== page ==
I was so excited to see that Marisa from Food in Jars is hosting a year long challenge on her site. The Food in Jars Mastery Challenge is meant to push you to learn new skills and techniques with a new focus each month. This challenge gets to the heart of what I want for my Mean Lean 2017, cut out distractions and really challenge myself to stop saying no to what I want to do. Canning and preserving has become such a big part of our lives now I really wanted to spend this year improving my skills and learning new ways to put food up for our family.
January’s challenge is Marmalade. I have never been a fan of marmalade, all those chewy bits of rind and the overpowering bitter flavor. It’s never been something I’ve wanted to eat let alone make myself. In the name of learning new skills and techniques I was not going to back out of the first challenge. Just before we had a big snow storm last Saturday I went out citrus sourcing. One of my favorite jams is grapefruit and vanilla so I thought about making a pink grapefruit vanilla marmalade might be manageable. My back up plan was to get some Cara Cara or Blood oranges. I was able to find Ruby Red grapefruit without much of a problem but I didn’t like the look of the Blood oranges available that day and went with Cara Cara oranges instead. On my last stop of the pre-snow errand run I stumbled on some Satsuma Mandarins. I picked those up thinking that we could at the very least have a great snack while we were snowed in if they didn’t make it into marmalade.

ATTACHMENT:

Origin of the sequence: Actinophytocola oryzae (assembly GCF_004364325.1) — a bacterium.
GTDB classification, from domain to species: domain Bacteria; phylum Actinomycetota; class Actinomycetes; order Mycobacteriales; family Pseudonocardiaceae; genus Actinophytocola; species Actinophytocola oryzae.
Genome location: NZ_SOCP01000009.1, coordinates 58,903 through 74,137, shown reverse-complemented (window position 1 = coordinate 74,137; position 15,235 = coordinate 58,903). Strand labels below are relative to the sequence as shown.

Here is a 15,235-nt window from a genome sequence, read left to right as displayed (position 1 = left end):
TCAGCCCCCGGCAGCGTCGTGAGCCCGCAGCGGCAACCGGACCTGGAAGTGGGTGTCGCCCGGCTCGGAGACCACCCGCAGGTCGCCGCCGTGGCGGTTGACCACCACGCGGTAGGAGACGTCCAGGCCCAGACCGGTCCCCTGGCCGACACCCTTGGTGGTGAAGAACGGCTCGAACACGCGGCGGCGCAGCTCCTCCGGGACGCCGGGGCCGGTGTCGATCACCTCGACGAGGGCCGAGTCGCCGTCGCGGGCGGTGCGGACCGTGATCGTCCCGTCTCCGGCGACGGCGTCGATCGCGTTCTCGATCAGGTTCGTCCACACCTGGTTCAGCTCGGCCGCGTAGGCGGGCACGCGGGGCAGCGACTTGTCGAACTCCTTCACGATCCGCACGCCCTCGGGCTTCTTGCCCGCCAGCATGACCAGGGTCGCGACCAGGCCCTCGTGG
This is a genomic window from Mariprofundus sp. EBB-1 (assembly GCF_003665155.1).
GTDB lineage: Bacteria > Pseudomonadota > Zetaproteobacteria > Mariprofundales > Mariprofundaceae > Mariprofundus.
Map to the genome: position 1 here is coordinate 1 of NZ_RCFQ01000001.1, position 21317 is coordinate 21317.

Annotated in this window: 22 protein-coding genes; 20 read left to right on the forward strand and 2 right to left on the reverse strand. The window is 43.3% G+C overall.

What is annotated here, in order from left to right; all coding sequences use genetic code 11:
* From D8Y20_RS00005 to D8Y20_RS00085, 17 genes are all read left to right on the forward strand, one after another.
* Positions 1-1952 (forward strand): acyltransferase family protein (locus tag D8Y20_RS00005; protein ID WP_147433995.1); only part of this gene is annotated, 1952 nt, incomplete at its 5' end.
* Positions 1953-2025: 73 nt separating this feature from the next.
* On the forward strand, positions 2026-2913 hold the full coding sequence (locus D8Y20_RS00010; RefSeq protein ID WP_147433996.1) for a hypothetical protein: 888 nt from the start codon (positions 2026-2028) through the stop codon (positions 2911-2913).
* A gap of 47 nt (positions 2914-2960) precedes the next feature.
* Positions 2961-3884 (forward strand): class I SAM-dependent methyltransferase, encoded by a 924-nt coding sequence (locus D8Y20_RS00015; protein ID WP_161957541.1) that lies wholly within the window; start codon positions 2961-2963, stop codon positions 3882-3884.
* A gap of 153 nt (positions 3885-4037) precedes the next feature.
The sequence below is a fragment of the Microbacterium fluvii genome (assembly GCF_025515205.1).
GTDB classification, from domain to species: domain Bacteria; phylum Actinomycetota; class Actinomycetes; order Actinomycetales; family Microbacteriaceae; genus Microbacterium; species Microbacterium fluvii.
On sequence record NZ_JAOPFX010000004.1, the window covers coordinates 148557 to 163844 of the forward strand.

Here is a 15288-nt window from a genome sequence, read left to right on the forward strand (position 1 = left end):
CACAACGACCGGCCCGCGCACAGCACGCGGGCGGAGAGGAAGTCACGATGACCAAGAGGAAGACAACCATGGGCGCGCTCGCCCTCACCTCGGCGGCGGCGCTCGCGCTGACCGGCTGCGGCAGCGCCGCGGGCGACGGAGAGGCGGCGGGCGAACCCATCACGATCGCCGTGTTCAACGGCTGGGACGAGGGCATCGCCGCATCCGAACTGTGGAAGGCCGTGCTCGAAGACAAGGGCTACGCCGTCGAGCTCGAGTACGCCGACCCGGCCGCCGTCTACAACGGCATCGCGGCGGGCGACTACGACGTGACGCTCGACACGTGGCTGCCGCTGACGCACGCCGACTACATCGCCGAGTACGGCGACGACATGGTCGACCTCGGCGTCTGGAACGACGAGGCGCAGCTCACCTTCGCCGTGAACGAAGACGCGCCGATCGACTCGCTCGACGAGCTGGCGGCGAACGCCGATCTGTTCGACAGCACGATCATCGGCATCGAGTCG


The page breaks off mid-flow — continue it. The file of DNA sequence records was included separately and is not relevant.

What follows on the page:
For my first batch of marmalade I wanted to use a simple recipe to see if it was marmalade itself or commercial marmalade I didn’t like. Food in Jars has several small batch marmalade posts that will give you a head start and explains the different processes that you can use. I used Marisa’s Cara Cara Orange and Ginger marmalade recipe , with a few adjustments.
- I boiled the rind for the full 25 mins to remove as much extra chew as I could.
- I switched out the ginger juice for the same amount of the water I boiled the rind in.
- I added the scrapped out seeds and pods of 2 vanilla beans to the pot when I started to cook the marmalade. ( don’t forget to remove the pods before to put it into your jars)
Everything else was exactly the same as the recipe. I did get a looser set than I remember commercial marmalade being, but I prefer a looser jam texture anyway. It took quite a while to reach 220 almost 40 minutes I’d say. In the end I had 9 half pints plus a small portion to test. The flavor is more bitter than the grapefruit jam I love but it was delish and I immediately started thinking about how I could use it.
The next day I couldn’t stop thinking about those satsumas and what other flavors I could combine with them. I have always loved the smell and flavor of clove and orange. It always feels so warm and cozy. I was dreaming about a warm wintery marmalade with a little hint of spice from the clove on top of a warm clementine cake or English muffin. I got to cooking almost immediately.
See those little guys floating around in the half pint in front? For this batch I didn’t taste an enormous amount of Clove flavor so I did a test half pint with 3 whole cloves in the marmalade. My plan is to taste test in about a month or so to see if there is a more warm and cozy flavor or if I just wasted 3 cloves. I will let you know either way.